Magic mushrooms have been used ritually by the native people of Mesoamerica for hundreds, if not thousands, of years. In the 1950s, R. Gordon Wasson and his wife traveled to Oaxaca, Mexico and participated in a mushroom ritual. That experience led to a 1957 Life magazine article titled “Seeking the Magic Mushroom.” The following year, the Swiss scientist Albert Hofman, who had been the first to synthesize LSD in 1938, identified psilocybin and psilocin as the active compounds in magic mushrooms. In 1960, Timothy Leary and Richard Alpert founded the Harvard Psilocybin Project to study the effects of psilocybin on humans. Harvard University famously fired Leary and Alpert in 1963.
Serious study of magic mushrooms essentially ended when the compounds psilocybin and psylocin were listed as Schedule I drugs in 1971. However, people around the world have used magic mushrooms with the goals of expanding consciousness and achieving spiritual growth ever since it was popularized by the hippies in the the 1960s.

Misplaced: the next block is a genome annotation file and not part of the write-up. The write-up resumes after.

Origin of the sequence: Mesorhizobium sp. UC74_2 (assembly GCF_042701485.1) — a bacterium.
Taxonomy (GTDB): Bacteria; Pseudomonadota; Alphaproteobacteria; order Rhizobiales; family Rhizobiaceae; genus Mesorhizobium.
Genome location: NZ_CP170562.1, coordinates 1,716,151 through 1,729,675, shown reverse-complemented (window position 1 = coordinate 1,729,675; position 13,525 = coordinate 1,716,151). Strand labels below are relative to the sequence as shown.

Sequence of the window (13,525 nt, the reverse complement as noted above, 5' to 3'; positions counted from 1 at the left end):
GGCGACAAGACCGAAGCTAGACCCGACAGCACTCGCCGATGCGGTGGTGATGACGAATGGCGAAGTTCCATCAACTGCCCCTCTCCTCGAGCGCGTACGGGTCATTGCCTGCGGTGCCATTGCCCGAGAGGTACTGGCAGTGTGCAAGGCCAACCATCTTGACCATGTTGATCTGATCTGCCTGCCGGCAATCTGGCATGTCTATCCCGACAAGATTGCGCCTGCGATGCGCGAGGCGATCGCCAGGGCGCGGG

BYPASS THE CENSORS
Sign up to get unfiltered news delivered straight to your inbox.
Despite its illegal status, researchers have once again started studying the effects of psilocybin on humans. The results so far have been intriguing. ReasonTV caught up with Roland Griffiths of Johns Hopkins University and Robin Carhart-Harris of Imperial College London at the Psychedelic Science 2013 conference in Oakland, CA to learn what’s happening at the cutting edge of psilocybin research.
Approximately 5 minutes. Produced by Paul Feine and Alex Manning.
Latest posts by Royce Christyn (see all)
- Government Op Who Predicted Super Bowl Score Warns Of Nuclear War - February 18, 2017
- Video: Why Voting Doesn’t Change Anything & Democracy Is A Lie - May 7, 2016
- Did Bible Verse Predict String of Recent Quakes, Volcano, & Foam? - April 17, 2016